Research Article  Open Access
M. Jakomin, F. Kosel, "Stability of the Shallow Axisymmetric ParabolicConic Bimetallic Shell by Nonlinear Theory", Mathematical Problems in Engineering, vol. 2011, Article ID 145638, 30 pages, 2011. https://doi.org/10.1155/2011/145638
Stability of the Shallow Axisymmetric ParabolicConic Bimetallic Shell by Nonlinear Theory
Abstract
In this contribution, we discuss the stress, deformation, and snapthrough conditions of thin, axisymmetric, shallow bimetallic shells of socalled parabolicconic and plateparabolic type shells loaded by thermal loading. According to the theory of the third order that takes into account the balance of forces on a deformed body, we present a model with a mathematical description of the system geometry, displacements, stress, and thermoelastic deformations. The equations are based on the large displacements theory. We numerically calculate the deformation curve and the snapthrough temperature using the fourthorder RungeKutta method and a nonlinear shooting method. We show how the temperature of both snapthrough depends on the point where one type of the rotational curve transforms into another.
1. Introduction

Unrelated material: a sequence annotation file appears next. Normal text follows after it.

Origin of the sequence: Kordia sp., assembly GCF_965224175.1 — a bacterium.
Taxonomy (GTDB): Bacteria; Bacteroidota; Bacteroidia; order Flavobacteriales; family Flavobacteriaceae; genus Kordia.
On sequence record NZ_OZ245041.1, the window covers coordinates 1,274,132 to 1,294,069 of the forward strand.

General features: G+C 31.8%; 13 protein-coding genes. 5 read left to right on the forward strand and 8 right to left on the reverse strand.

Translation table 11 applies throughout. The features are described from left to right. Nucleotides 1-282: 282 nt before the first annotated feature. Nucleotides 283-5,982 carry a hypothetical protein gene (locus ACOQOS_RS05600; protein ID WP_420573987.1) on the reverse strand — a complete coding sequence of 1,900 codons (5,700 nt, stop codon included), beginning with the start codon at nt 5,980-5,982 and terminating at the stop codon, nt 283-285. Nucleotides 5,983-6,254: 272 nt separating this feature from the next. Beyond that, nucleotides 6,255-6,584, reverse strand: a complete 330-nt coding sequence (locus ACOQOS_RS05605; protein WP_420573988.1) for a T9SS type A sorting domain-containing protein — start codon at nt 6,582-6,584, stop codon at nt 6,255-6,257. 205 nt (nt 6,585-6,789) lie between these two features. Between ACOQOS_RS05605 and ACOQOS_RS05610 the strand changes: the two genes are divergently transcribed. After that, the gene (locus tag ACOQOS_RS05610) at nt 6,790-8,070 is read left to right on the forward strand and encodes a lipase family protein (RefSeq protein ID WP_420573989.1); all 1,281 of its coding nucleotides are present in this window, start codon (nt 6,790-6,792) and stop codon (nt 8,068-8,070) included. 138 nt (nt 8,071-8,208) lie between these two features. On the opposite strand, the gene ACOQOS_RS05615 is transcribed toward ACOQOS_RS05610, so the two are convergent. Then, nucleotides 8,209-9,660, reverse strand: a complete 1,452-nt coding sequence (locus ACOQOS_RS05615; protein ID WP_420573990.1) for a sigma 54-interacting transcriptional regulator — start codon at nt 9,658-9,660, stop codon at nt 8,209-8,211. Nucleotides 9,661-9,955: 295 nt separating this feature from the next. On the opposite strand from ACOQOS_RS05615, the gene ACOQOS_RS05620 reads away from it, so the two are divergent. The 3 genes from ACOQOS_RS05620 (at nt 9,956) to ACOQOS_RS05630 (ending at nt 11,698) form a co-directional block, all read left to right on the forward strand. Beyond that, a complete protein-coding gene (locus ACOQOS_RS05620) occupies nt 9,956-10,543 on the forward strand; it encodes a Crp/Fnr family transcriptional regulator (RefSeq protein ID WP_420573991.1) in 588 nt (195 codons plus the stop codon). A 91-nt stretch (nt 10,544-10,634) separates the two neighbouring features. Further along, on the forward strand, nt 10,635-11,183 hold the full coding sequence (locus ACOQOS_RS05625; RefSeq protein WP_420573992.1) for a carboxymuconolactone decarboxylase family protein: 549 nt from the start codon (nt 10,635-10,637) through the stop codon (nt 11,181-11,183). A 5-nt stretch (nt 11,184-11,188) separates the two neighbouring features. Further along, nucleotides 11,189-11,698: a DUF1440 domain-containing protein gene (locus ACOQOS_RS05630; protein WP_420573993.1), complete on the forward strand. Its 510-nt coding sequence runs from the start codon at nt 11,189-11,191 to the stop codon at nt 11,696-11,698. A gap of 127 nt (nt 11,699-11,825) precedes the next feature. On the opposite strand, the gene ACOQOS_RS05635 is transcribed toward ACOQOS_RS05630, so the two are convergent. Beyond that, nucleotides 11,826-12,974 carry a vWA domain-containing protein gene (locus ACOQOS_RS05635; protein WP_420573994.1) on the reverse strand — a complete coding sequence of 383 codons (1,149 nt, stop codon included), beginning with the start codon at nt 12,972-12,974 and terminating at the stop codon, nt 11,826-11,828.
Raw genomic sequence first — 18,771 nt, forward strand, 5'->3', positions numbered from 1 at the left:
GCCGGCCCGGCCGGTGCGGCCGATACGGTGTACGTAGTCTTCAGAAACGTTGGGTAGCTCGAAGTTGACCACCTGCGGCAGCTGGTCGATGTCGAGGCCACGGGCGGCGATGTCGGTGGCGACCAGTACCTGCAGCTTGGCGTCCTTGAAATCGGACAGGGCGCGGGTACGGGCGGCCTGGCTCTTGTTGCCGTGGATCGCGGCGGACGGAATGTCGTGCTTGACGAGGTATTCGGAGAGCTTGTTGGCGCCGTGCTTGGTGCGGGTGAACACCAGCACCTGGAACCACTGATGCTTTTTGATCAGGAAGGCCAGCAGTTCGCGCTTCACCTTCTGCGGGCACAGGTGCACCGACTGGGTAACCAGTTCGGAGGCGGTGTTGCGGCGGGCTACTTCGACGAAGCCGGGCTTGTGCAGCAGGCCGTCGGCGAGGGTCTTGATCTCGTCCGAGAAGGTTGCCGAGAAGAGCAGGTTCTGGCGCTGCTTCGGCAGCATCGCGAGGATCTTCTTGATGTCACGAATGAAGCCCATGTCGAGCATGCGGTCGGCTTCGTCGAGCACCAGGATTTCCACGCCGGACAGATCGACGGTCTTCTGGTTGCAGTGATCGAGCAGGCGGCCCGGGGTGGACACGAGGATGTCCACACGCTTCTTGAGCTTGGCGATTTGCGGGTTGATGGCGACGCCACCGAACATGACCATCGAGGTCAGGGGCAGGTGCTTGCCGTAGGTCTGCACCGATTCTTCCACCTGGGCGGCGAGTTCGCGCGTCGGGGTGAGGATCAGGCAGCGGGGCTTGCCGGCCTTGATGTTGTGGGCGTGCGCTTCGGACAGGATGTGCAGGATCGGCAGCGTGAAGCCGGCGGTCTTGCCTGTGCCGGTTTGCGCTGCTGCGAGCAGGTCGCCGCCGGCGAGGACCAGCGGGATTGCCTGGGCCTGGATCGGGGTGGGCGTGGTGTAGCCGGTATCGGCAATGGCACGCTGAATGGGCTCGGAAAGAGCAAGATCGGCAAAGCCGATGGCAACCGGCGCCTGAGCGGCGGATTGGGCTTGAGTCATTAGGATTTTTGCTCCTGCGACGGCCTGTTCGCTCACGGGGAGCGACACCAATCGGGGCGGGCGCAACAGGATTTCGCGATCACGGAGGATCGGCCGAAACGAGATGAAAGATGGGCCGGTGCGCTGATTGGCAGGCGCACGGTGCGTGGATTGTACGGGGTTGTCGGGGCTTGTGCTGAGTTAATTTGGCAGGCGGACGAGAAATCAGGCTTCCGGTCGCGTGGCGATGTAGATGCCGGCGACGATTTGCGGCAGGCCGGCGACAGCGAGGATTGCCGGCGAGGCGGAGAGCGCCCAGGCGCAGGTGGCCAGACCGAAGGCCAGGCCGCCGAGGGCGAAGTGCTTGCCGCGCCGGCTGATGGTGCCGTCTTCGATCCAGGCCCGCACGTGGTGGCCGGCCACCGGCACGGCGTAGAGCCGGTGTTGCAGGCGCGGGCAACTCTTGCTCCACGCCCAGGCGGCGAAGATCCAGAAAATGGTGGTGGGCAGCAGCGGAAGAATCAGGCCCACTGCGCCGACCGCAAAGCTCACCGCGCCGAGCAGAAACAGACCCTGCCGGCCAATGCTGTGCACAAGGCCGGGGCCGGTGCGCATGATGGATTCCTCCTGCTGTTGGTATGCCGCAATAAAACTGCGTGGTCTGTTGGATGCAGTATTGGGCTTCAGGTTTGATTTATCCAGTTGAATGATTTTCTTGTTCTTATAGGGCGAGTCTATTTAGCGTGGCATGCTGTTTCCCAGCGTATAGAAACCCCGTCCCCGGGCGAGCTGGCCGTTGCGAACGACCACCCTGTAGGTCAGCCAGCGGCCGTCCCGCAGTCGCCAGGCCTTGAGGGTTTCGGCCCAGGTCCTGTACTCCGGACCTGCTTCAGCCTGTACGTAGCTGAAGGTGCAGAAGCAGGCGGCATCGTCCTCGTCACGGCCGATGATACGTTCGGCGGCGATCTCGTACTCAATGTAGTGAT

The development of machine sciences in recent centuries has led to the manufacture of various devices from relatively simple mechanisms to the very complex mechanical devices used by mankind in the process of transforming material goods. Although modern equipment comes in very different forms, functions, and structure, owing to the importance of smooth, reliable operation and their value, a demand for protection against a number of overloads is expressed. It is especially necessary to provide reliable protection against thermal overload for machines that convert one form of energy into another and heat up in the process. For this purpose, elements are built into devices to serve as a “thermal fuse” turning the machine off as soon as an individual part reaches the maximum permissible temperature. Due to their operational reliability, both line and plane bimetallic structural elements are used in protection against thermal overload, whose operation is based on the known physical fact that bodies expand with the increase of temperature. With a suitable technical act, we can connect a bimetallic construction element, Figure 1, with electrical contacts and make a socalled “thermal switch”. Displacements created on the bimetallic element due to a combination of temperature and mechanical loads turn the device on and off dependent on the temperature . For this, it is of course necessary to know the connection between the displacements and loading of the bimetallic construction element. Apart from material properties, this connection is also dependent on the geometric properties of the bimetal, as the line bimetallic construction elements respond with different stresses and deformational states to temperature loads as compared to plane construction elements. In practice, the difference in the stability conditions is the most important. Thin and shallow bimetallic shells with suitable material and geometric properties have the characteristic of snappingthrough into a new equilibrium position at a certain temperature. The result of such a fast snapthrough of a bimetallic shell acting as a switching element in a thermal switch is the instantaneous shutdown of electric power and the machine. The snapthrough of the bimetallic shell is a dynamic occurrence that lasts a very short time and as such prevents the damaging sparking and melting of electric contacts and extends the life expectancy of the thermal switch.